• Normally, going from city to city asking people about pot is the purview of touring musicians. But two Ohio lawmakers will go on a three-city tour soon to listen to residents’ opinions on medical marijuana ahead of possible legislative action on that subject. State Sens. David Burke, a Republican, and Kenny Yuko, a Democrat, will travel to Cleveland, Toledo and Cincinnati starting Jan. 30 to conduct the listening tour. Yuko has been a medicinal marijuana supporter for more than a decade, while Burke is “skeptical, but wants to listen.” This sounds like an amazing reality show. Yuko says the effort has been sparked by a new willingness among his colleagues in the state house to consider medicinal marijuana. Neither Yuko nor Burke say they support recreational use, however, so touring bands will need to be careful about their own traveling pot inquiries into the foreseeable future.

• Right now there’s a big fight going on in the Ohio legislature around a bill to reform the state’s unemployment benefits program. Lawmakers are working on changes that could reduce the number of weeks unemployed workers are eligible for the benefits from the current 26 weeks to somewhere between 12 and 20 weeks depending on the state’s unemployment rate. That, among many other measures in the bill, has advocates for workers and the poor up in arms.

They point out that unemployment rates vary drastically in different regions of the state, and that someone who lives in a high unemployment area could see their benefits unfairly reduced if the overall state unemployment rate is low. Labor leaders and Democrats in the state house have blasted the changes. The state House Democratic Caucus called the bill the biggest attack on workers since the infamous SB5 legislation enacted at the start of Gov. John Kasich’s first term. That bill sought to limit state employee collective bargaining rights.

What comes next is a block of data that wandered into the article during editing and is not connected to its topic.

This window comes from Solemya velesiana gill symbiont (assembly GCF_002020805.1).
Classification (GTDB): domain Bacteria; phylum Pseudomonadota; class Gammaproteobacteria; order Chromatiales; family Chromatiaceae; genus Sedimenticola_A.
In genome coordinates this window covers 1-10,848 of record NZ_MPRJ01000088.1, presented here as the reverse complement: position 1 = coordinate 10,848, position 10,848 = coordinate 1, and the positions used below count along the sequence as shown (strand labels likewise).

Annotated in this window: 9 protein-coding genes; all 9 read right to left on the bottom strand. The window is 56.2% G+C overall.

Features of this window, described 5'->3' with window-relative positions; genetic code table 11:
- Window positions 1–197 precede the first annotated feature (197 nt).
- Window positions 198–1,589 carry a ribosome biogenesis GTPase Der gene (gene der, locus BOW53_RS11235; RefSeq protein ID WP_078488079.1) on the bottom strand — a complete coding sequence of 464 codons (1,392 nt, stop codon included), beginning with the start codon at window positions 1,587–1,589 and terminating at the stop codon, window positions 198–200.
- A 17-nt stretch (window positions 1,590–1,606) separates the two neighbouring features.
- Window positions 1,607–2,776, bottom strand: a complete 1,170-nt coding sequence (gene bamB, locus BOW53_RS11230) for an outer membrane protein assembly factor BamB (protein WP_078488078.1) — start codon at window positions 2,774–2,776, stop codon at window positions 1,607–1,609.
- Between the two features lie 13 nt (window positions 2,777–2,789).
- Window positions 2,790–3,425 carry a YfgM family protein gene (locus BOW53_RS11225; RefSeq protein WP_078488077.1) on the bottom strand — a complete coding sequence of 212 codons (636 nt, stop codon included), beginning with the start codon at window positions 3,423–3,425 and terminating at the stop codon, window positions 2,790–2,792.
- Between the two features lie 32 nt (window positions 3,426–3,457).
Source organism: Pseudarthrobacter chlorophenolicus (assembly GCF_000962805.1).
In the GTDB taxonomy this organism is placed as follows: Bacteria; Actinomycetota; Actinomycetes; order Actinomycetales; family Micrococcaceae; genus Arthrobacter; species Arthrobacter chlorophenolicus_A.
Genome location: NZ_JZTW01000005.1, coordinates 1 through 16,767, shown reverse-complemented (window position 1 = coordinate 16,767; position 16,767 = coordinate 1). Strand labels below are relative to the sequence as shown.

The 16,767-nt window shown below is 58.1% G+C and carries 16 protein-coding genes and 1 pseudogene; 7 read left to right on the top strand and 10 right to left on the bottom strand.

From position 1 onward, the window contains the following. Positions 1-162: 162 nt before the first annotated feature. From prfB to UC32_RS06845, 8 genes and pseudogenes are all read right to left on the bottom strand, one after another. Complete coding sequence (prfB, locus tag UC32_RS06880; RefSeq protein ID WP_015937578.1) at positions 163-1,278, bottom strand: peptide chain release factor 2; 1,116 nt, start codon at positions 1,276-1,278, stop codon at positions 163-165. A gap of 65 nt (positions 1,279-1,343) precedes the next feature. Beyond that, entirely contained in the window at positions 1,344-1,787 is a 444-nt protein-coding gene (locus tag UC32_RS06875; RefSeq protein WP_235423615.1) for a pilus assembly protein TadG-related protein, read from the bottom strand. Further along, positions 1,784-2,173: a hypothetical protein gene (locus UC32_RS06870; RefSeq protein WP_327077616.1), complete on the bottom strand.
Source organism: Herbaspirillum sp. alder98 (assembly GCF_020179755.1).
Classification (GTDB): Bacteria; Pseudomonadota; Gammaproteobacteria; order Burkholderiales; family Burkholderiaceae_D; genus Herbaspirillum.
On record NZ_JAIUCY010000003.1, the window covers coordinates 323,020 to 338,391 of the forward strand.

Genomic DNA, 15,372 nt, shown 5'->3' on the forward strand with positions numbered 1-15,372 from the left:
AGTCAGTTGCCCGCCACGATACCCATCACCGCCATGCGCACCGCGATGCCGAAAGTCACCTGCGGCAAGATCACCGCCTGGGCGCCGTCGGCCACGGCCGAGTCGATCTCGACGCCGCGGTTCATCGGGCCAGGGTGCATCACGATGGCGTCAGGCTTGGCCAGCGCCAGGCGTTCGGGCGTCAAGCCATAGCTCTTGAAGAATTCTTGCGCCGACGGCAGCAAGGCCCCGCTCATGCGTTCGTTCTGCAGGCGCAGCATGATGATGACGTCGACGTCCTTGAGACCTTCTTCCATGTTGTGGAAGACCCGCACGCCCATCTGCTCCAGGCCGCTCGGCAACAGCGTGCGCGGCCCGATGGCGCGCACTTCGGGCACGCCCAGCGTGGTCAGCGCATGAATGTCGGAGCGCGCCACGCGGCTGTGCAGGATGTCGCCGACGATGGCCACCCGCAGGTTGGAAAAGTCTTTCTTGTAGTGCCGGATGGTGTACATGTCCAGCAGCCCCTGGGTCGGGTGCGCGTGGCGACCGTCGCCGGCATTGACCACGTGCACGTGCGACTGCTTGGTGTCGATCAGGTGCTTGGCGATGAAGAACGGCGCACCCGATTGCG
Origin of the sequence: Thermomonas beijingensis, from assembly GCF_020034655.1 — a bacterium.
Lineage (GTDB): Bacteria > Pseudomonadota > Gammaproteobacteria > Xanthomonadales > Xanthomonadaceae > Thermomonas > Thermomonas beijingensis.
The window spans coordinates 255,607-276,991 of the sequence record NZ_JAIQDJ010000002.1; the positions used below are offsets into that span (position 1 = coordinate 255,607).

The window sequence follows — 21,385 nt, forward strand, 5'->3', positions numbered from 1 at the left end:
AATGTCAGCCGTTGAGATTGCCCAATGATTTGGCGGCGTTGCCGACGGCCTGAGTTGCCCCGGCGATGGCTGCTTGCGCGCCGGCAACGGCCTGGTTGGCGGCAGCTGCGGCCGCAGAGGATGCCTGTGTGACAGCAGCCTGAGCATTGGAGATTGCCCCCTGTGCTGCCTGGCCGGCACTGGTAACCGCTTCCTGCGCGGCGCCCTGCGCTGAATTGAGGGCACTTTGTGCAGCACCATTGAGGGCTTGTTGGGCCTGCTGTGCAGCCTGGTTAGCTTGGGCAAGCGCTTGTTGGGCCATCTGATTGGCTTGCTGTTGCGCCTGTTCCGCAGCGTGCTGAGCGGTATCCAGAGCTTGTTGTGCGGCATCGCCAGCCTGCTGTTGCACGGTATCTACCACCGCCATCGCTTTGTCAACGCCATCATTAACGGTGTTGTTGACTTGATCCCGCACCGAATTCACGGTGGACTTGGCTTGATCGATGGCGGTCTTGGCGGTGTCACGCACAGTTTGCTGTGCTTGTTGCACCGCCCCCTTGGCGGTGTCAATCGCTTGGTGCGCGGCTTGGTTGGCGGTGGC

Republican lawmakers and many business groups, however, stand by the proposed changes. Currently, Ohio’s unemployment trust fund is insolvent, and conservative lawmakers say their proposed changes are necessary to keep it going. Liberals, however, say the changes proposed by Republicans shield businesses from unemployment taxes at the expense of workers.

• Finally, your daily Kasich update. Ohio’s big queso has moved up a spot in at least one national poll. He’s now sixth in a USA Today poll. Is that sad or good news for Kasich? It’s hard to tell. He was seventh in the same poll last week. He’s ahead of former frontrunner Ben Carson, who has tanked of late. He’s also two spots ahead of U.S. Sen. Rand Paul. Sadly, he’s still trailing former Florida Gov. Jeb Bush, whose campaign is widely seen as a disaster. Will Kasich keep climbing? Will he place high in the vital upcoming Iowa and New Hampshire primaries? I’m on the edge of my seat.